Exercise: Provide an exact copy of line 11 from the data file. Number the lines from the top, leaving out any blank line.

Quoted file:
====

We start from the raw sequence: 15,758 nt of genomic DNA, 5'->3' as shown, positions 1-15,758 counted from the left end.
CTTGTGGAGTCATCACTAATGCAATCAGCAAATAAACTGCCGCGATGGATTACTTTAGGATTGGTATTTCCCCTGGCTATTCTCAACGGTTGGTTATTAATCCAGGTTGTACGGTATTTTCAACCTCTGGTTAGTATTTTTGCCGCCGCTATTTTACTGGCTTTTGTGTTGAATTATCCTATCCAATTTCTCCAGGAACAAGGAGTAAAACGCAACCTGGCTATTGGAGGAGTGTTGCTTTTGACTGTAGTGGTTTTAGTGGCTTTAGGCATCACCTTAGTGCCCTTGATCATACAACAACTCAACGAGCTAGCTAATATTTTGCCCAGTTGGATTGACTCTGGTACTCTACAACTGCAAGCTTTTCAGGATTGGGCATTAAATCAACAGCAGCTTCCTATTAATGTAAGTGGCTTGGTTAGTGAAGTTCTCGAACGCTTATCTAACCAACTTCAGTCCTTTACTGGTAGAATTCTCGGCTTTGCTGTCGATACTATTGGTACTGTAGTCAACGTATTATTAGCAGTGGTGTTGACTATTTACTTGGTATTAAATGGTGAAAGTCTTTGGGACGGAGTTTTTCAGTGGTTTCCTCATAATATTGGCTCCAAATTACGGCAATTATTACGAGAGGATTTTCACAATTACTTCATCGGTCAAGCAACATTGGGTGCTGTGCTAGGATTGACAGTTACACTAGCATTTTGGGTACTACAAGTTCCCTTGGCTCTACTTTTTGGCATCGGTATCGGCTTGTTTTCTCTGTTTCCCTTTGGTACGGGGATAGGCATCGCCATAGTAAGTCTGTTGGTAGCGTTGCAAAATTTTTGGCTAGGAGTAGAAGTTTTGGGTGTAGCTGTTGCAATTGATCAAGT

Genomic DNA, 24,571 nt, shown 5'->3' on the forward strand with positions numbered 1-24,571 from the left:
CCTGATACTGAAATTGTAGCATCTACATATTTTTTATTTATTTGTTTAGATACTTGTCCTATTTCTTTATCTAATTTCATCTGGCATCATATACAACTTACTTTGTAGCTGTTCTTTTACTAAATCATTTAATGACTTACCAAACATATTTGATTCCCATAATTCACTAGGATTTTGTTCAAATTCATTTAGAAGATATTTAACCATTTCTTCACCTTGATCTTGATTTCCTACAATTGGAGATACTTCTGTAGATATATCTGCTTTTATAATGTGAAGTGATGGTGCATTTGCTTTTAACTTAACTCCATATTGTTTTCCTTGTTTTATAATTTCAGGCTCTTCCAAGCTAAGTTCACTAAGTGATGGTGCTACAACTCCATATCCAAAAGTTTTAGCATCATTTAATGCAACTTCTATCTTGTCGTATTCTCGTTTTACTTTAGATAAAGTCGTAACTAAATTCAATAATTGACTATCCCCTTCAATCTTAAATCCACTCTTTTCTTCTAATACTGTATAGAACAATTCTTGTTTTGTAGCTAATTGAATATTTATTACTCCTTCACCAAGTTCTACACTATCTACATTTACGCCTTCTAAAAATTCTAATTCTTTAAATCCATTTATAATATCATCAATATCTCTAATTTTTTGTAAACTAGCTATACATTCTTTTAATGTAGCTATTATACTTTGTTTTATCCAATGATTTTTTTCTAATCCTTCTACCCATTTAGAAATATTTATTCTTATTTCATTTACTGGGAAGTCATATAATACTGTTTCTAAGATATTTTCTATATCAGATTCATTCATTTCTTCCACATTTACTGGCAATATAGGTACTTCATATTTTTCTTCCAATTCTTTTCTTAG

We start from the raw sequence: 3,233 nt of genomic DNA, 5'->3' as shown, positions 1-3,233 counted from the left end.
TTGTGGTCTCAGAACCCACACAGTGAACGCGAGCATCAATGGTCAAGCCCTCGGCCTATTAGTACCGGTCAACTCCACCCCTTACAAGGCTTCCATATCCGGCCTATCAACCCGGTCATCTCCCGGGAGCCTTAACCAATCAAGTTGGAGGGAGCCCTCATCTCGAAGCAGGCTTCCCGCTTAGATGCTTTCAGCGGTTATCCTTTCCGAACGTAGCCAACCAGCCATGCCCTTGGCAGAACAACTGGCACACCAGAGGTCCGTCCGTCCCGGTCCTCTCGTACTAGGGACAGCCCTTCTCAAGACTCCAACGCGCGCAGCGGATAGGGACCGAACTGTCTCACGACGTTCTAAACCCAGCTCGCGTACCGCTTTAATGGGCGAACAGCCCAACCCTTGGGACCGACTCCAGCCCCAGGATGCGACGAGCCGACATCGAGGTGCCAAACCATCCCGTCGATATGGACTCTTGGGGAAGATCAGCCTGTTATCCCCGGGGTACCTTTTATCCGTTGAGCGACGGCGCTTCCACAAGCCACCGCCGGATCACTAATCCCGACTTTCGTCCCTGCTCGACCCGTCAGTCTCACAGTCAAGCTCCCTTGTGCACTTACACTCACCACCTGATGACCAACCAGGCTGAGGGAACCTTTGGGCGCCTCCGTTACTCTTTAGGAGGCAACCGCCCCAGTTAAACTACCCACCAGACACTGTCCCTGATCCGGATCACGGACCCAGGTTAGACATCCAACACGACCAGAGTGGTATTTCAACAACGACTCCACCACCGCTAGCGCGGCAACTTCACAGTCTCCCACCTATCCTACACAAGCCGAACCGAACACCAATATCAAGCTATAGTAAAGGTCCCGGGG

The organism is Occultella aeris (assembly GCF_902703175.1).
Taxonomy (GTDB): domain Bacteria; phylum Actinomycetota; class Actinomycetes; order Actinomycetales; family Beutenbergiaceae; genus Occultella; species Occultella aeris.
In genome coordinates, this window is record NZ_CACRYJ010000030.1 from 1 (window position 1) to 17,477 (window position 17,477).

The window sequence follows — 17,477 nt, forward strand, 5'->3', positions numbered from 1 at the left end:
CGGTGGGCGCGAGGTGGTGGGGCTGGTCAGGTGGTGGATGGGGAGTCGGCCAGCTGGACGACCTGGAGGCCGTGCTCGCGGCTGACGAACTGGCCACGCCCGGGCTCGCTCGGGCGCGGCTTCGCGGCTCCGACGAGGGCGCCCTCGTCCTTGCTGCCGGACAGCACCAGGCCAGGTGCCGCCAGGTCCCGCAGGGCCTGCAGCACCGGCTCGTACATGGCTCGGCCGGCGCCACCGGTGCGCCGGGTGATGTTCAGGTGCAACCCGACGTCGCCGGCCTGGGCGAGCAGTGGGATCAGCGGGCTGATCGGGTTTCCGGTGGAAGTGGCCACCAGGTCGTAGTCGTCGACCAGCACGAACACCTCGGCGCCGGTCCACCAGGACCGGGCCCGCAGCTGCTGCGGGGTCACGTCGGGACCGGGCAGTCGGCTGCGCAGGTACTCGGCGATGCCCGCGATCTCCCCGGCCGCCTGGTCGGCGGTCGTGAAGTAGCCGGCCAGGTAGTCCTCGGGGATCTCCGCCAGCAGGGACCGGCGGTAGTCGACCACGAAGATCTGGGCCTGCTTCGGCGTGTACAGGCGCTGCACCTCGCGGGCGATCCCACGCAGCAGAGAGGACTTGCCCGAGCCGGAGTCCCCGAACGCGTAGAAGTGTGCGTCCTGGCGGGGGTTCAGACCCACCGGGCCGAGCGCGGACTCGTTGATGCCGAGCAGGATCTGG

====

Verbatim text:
CGGTGGGCGCGAGGTGGTGGGGCTGGTCAGGTGGTGGATGGGGAGTCGGCCAGCTGGACGACCTGGAGGCCGTGCTCGCGGCTGACGAACTGGCCACGCCCGGGCTCGCTCGGGCGCGGCTTCGCGGCTCCGACGAGGGCGCCCTCGTCCTTGCTGCCGGACAGCACCAGGCCAGGTGCCGCCAGGTCCCGCAGGGCCTGCAGCACCGGCTCGTACATGGCTCGGCCGGCGCCACCGGTGCGCCGGGTGATGTTCAGGTGCAACCCGACGTCGCCGGCCTGGGCGAGCAGTGGGATCAGCGGGCTGATCGGGTTTCCGGTGGAAGTGGCCACCAGGTCGTAGTCGTCGACCAGCACGAACACCTCGGCGCCGGTCCACCAGGACCGGGCCCGCAGCTGCTGCGGGGTCACGTCGGGACCGGGCAGTCGGCTGCGCAGGTACTCGGCGATGCCCGCGATCTCCCCGGCCGCCTGGTCGGCGGTCGTGAAGTAGCCGGCCAGGTAGTCCTCGGGGATCTCCGCCAGCAGGGACCGGCGGTAGTCGACCACGAAGATCTGGGCCTGCTTCGGCGTGTACAGGCGCTGCACCTCGCGGGCGATCCCACGCAGCAGAGAGGACTTGCCCGAGCCGGAGTCCCCGAACGCGTAGAAGTGTGCGTCCTGGCGGGGGTTCAGACCCACCGGGCCGAGCGCGGACTCGTTGATGCCGAGCAGGATCTGG